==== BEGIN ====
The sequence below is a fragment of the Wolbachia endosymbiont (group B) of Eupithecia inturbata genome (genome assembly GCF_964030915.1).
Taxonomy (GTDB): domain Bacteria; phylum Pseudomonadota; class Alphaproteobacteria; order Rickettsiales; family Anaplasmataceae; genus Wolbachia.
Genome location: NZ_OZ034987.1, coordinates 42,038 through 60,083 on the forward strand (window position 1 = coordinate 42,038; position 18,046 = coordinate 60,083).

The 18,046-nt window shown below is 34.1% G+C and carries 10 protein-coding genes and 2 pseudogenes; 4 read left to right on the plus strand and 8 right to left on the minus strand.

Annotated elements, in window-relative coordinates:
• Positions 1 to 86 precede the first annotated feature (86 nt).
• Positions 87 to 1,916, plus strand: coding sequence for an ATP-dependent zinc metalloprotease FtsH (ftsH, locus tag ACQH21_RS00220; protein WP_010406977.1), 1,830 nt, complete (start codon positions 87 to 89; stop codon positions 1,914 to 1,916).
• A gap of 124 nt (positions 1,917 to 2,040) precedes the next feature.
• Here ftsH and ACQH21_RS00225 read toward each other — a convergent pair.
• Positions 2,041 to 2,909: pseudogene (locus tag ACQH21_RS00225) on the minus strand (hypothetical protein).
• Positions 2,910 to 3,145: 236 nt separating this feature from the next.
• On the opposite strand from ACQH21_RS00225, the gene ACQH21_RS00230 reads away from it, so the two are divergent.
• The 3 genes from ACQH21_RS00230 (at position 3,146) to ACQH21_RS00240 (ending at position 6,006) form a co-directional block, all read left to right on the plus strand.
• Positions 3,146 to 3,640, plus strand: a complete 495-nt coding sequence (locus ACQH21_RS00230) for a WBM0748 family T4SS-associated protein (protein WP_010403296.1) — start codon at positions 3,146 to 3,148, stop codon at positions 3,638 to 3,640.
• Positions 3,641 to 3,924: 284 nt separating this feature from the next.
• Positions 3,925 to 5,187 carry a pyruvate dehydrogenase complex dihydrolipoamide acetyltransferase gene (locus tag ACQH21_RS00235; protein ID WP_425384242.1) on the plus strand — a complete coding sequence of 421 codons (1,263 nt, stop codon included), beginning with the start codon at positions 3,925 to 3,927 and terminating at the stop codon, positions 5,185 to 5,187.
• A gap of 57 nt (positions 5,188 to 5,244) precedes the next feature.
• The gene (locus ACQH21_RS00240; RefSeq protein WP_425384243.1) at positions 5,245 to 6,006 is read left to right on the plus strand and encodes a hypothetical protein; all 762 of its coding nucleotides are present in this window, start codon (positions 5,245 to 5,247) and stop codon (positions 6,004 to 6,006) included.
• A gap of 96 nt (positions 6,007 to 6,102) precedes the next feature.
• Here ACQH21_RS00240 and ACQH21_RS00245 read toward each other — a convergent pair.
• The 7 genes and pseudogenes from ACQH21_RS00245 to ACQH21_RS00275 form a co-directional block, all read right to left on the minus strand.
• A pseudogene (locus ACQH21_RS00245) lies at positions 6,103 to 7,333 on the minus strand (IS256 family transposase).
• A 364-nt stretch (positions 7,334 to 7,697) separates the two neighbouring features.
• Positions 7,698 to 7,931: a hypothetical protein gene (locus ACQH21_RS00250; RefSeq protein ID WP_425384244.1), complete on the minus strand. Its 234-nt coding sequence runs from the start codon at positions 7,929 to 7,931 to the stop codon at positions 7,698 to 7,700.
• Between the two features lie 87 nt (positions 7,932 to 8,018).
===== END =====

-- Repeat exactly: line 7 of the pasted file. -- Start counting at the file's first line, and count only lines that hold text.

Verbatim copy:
• Positions 87 to 1,916, plus strand: coding sequence for an ATP-dependent zinc metalloprotease FtsH (ftsH, locus tag ACQH21_RS00220; protein WP_010406977.1), 1,830 nt, complete (start codon positions 87 to 89; stop codon positions 1,914 to 1,916).